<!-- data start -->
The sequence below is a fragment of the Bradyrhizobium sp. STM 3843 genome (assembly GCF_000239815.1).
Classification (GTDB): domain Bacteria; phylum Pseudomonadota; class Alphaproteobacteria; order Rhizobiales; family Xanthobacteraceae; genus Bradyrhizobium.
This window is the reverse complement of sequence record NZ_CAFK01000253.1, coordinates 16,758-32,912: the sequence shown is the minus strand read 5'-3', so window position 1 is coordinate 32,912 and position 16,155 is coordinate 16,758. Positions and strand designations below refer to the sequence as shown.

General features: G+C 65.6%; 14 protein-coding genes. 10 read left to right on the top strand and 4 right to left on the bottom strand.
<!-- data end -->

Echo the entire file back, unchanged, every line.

The sequence below is a fragment of the Bradyrhizobium sp. STM 3843 genome (assembly GCF_000239815.1).
Classification (GTDB): domain Bacteria; phylum Pseudomonadota; class Alphaproteobacteria; order Rhizobiales; family Xanthobacteraceae; genus Bradyrhizobium.
This window is the reverse complement of sequence record NZ_CAFK01000253.1, coordinates 16,758-32,912: the sequence shown is the minus strand read 5'-3', so window position 1 is coordinate 32,912 and position 16,155 is coordinate 16,758. Positions and strand designations below refer to the sequence as shown.

General features: G+C 65.6%; 14 protein-coding genes. 10 read left to right on the top strand and 4 right to left on the bottom strand.